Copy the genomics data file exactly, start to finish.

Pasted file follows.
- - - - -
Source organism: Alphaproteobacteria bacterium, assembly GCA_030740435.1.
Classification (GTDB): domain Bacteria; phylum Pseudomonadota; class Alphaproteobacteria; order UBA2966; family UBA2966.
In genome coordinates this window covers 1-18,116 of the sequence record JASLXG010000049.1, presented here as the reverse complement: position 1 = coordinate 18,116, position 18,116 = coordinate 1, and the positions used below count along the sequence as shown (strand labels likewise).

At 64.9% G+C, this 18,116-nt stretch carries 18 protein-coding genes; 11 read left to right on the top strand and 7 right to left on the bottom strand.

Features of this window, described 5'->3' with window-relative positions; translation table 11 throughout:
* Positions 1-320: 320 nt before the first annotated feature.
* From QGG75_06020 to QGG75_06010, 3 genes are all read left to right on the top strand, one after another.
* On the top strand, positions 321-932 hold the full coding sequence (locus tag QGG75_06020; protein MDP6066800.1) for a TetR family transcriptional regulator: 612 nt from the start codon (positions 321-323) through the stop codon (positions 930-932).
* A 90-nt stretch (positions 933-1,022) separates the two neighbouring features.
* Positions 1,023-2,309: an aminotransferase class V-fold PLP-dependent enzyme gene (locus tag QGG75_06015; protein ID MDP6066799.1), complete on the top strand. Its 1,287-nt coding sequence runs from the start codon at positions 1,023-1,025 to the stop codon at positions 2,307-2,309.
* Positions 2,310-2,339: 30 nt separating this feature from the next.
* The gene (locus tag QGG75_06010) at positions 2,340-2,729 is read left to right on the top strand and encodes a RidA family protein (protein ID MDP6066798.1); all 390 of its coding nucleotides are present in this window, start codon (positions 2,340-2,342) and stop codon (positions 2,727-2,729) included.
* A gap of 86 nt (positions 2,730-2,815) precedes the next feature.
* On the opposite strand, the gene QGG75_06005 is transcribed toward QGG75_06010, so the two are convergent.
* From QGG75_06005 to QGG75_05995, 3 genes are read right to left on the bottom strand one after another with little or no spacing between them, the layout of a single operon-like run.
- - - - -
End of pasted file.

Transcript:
Source organism: Alphaproteobacteria bacterium, assembly GCA_030740435.1.
Classification (GTDB): domain Bacteria; phylum Pseudomonadota; class Alphaproteobacteria; order UBA2966; family UBA2966.
In genome coordinates this window covers 1-18,116 of the sequence record JASLXG010000049.1, presented here as the reverse complement: position 1 = coordinate 18,116, position 18,116 = coordinate 1, and the positions used below count along the sequence as shown (strand labels likewise).

At 64.9% G+C, this 18,116-nt stretch carries 18 protein-coding genes; 11 read left to right on the top strand and 7 right to left on the bottom strand.

Features of this window, described 5'->3' with window-relative positions; translation table 11 throughout:
* Positions 1-320: 320 nt before the first annotated feature.
* From QGG75_06020 to QGG75_06010, 3 genes are all read left to right on the top strand, one after another.
* On the top strand, positions 321-932 hold the full coding sequence (locus tag QGG75_06020; protein MDP6066800.1) for a TetR family transcriptional regulator: 612 nt from the start codon (positions 321-323) through the stop codon (positions 930-932).
* A 90-nt stretch (positions 933-1,022) separates the two neighbouring features.
* Positions 1,023-2,309: an aminotransferase class V-fold PLP-dependent enzyme gene (locus tag QGG75_06015; protein ID MDP6066799.1), complete on the top strand. Its 1,287-nt coding sequence runs from the start codon at positions 1,023-1,025 to the stop codon at positions 2,307-2,309.
* Positions 2,310-2,339: 30 nt separating this feature from the next.
* The gene (locus tag QGG75_06010) at positions 2,340-2,729 is read left to right on the top strand and encodes a RidA family protein (protein ID MDP6066798.1); all 390 of its coding nucleotides are present in this window, start codon (positions 2,340-2,342) and stop codon (positions 2,727-2,729) included.
* A gap of 86 nt (positions 2,730-2,815) precedes the next feature.
* On the opposite strand, the gene QGG75_06005 is transcribed toward QGG75_06010, so the two are convergent.
* From QGG75_06005 to QGG75_05995, 3 genes are read right to left on the bottom strand one after another with little or no spacing between them, the layout of a single operon-like run.